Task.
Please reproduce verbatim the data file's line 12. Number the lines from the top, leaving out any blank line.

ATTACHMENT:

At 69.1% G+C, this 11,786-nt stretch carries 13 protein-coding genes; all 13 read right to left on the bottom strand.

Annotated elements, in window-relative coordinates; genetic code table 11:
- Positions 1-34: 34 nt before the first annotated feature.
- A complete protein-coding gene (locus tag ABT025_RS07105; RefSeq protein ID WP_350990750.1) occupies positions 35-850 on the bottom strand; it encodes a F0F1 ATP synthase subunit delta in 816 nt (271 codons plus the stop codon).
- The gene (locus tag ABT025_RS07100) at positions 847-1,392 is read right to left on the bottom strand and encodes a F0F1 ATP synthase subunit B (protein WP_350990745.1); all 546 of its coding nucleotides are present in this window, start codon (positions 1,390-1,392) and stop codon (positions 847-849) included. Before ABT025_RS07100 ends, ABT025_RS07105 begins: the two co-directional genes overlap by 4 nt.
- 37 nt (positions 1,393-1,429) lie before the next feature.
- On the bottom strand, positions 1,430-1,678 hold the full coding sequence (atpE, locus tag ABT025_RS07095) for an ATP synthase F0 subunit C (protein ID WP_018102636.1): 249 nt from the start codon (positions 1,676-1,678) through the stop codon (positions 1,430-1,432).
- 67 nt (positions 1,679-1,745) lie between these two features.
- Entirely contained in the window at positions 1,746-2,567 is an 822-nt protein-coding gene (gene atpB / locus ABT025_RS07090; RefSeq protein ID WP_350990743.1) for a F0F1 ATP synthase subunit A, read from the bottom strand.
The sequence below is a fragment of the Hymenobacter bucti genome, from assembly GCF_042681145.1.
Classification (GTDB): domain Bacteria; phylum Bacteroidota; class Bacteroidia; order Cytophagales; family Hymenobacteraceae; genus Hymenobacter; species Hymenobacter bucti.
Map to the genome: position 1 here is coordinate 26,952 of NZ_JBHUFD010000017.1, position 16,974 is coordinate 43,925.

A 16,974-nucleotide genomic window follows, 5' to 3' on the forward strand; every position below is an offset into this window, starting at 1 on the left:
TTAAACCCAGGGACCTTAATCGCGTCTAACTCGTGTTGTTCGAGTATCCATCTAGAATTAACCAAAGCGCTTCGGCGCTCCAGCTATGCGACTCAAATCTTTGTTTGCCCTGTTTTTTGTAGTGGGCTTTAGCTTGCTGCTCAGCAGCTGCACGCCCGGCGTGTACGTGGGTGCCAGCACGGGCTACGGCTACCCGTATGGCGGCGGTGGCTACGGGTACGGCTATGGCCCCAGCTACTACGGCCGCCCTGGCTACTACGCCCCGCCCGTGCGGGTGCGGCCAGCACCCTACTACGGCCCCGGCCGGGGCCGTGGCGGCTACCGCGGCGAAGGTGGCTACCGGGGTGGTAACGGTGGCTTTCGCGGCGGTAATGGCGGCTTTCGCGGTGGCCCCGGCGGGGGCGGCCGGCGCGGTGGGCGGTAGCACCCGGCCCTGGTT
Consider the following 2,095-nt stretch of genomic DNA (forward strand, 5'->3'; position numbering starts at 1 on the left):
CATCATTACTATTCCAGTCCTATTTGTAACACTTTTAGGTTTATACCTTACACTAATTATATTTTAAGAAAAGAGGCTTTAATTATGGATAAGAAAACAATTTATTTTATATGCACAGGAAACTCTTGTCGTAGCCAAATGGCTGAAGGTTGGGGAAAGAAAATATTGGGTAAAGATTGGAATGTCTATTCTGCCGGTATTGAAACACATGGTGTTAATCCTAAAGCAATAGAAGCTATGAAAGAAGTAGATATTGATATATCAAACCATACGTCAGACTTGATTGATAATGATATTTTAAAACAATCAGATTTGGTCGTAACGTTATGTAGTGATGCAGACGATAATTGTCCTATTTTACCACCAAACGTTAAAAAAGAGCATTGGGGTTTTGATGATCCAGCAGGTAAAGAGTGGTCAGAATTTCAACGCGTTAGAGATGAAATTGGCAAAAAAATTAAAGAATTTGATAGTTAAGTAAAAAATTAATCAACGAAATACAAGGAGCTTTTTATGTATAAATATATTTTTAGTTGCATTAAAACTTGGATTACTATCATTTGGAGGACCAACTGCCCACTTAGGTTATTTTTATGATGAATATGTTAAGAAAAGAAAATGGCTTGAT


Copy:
Map to the genome: position 1 here is coordinate 26,952 of NZ_JBHUFD010000017.1, position 16,974 is coordinate 43,925.